Several groups have developed devices for needle-based interventions under continuous MRI guidance. Kaiser et al  developed a six degree of freedom robotic system for breast biopsy operating under high field MRI though with limited maneuverability of needle approach direction. This device consists of six degrees of freedom at the robot base, which is situated away from the patient’s breast. Due to the dimensionality of the device, when the system is utilized the range of motion of the needle is essentially limited to three degrees of freedom: position of the device in a plane perpendicular to the breast and insertion of the biopsy needle. A higher number of degrees of freedom at the needle location are preferred for more versatility in insertion angles and needle orientation. Susil and Krieger et al have implemented a remotely-actuated MRI-compatible manipulator for prostate interventions that incorporates small fiducial markers at known locations on the manipulator to allow for MR guidance in a closed-bore scanner . This device is actuated manually through long transmission shafts extending outside the scanner bore. Hata et al created a robot for MR-guided microwave thermotherapy of the liver, using a remote-center-of-motion control approach. Actuated by ultrasonic motors, this robot caused considerable noise in the MRI images during operation . Larson  designed a robot for automation of various needle-based interventions in the breast. This design is fully-automated, allowing for positioning of the breast through compression at a set angle and positioning of the interventional probe by setting height, pitch, and depth of insertion. However, the ultrasonic motors that were used for actuation cause image artifacts. To address this issue, telescoping shafts were used to allow the motors to be placed outside the imaging area, resulting in considerable error due to backlash. An additional project worth noting is the robotic assistant for prostate interventions, by Fischer et al . This device utilizes MRI-compatible pneumatic actuation to perform prostate biopsy and therapy within a 3T scanner. The device, however, contains only translational motions and will not fit within the size constraints required for application to breast biopsy and ablation procedures.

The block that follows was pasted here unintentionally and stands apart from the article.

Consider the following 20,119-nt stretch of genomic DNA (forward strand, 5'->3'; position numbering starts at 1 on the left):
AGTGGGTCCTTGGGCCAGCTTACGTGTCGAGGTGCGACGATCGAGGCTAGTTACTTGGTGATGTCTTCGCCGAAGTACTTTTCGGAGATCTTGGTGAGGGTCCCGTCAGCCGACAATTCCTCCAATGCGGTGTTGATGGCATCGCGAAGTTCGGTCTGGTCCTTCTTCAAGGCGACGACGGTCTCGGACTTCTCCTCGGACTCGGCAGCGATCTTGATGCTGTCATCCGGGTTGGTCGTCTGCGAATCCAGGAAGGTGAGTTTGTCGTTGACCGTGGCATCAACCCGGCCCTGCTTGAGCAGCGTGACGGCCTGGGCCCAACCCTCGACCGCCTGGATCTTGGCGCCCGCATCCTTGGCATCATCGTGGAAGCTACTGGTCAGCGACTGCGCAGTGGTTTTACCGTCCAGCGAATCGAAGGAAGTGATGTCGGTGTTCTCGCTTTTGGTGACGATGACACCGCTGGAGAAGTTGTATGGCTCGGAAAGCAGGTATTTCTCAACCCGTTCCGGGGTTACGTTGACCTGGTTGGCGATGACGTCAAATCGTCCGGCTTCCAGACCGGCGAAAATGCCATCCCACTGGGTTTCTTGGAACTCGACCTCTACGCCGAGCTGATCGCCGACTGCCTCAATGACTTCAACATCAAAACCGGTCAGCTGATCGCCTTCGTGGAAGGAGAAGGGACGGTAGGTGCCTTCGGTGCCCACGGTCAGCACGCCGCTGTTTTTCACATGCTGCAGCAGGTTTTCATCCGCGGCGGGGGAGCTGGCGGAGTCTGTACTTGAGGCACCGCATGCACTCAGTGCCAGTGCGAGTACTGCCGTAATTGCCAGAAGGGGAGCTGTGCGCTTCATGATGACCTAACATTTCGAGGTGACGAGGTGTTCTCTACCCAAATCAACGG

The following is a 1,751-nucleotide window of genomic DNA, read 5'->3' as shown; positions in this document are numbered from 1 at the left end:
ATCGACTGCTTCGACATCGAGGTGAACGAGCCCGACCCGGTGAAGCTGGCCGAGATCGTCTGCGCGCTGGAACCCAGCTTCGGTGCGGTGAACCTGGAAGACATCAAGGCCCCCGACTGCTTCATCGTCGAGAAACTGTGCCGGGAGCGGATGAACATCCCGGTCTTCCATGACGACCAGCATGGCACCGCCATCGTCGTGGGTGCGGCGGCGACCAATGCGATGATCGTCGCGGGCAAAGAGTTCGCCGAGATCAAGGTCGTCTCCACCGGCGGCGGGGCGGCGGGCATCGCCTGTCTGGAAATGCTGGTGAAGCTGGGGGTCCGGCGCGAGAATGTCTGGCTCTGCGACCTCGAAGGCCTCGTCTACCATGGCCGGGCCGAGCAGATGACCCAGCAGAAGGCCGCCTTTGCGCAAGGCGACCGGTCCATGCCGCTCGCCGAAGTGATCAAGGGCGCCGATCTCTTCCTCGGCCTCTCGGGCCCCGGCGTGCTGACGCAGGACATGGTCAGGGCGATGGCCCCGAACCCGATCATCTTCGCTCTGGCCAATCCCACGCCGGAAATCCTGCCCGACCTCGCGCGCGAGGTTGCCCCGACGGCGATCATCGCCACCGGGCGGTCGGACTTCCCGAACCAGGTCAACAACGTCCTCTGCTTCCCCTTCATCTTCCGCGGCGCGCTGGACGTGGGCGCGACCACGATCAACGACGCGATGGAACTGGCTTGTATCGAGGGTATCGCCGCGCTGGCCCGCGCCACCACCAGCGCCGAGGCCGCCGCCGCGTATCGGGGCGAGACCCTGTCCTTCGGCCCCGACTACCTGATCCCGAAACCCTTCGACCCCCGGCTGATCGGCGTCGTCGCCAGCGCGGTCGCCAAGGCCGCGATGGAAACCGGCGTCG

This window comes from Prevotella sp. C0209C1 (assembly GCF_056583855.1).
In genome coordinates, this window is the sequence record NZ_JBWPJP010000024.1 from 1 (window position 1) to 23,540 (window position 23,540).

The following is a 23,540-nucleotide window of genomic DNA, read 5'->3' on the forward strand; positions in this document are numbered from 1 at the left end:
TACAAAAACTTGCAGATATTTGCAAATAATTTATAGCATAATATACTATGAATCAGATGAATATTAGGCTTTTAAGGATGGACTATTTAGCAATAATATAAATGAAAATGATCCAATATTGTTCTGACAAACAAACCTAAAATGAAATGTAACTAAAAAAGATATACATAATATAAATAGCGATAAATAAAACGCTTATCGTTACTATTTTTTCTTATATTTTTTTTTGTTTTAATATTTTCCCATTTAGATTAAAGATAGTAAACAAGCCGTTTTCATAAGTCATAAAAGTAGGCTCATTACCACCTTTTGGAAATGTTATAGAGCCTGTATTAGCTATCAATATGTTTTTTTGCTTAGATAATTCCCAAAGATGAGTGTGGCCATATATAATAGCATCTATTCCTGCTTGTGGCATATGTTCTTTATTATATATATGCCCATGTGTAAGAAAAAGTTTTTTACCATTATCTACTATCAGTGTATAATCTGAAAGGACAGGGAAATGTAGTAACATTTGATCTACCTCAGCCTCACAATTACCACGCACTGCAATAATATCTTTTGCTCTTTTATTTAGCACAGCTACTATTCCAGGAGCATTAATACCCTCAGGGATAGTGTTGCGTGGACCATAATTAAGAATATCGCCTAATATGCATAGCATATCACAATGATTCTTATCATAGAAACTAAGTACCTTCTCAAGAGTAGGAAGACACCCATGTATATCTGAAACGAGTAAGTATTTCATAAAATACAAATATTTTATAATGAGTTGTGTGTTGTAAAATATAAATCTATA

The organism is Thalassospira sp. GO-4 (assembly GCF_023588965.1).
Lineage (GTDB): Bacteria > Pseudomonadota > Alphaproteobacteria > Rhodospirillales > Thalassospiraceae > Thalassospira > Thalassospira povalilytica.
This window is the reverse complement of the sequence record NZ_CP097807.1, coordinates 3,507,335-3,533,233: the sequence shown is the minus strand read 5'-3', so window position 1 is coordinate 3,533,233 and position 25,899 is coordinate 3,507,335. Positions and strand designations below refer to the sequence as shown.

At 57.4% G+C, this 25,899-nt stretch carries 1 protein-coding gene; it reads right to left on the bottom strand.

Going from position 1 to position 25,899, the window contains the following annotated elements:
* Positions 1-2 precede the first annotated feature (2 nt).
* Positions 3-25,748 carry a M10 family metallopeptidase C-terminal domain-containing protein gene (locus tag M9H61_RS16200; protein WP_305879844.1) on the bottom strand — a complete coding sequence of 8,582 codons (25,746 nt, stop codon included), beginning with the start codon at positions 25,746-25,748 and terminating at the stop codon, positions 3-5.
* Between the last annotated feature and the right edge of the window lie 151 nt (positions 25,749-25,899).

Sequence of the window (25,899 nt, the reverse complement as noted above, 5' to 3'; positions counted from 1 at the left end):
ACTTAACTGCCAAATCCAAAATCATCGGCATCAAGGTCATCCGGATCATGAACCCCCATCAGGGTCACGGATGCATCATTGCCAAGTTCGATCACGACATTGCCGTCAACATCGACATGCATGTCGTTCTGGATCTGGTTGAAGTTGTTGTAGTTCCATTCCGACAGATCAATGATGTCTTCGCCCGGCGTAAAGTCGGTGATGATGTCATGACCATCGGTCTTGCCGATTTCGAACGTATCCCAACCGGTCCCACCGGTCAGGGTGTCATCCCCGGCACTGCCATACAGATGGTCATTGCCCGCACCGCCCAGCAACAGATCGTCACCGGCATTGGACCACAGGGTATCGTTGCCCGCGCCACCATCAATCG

In light of the above prior work, the overall goal of this project is to design and build a multi-DOF teleoperated robotic system with haptic feedback capability that addresses the limitations of the devices that have previously been built for needle-based interventions. We will address the following design considerations in our envisioned multi-DOF device:
The goal of this paper is to present the design and testing of a MRI-compatible 1-DOF needle driver prototype of the envisioned device to demonstrate proof-of-concept and to study the feasibility of hydraulic actuation, force-sensing, and haptic implementation in a simplified setting. While the current design is not suited for use with patients, it allows us to address several concerns before the implementation of a multi-DOF system and to answer the following important questions: First, is the proposed hydraulic actuation strategy MRI-compatible? Secondly, can the RFA probe be controlled accurately and smoothly at low velocities through long hydraulic lines? Thirdly, is MRI-compatible force-sensing feasible within a mobile device? Lastly, can the RFA probe be tracked in real time as it targets a tumor, and can the user detect the probe’s contact with the tumor through both visual and haptic feedback? The answers to these questions will lead to a final design of a multi-DOF system that satisfies all of our design constraints.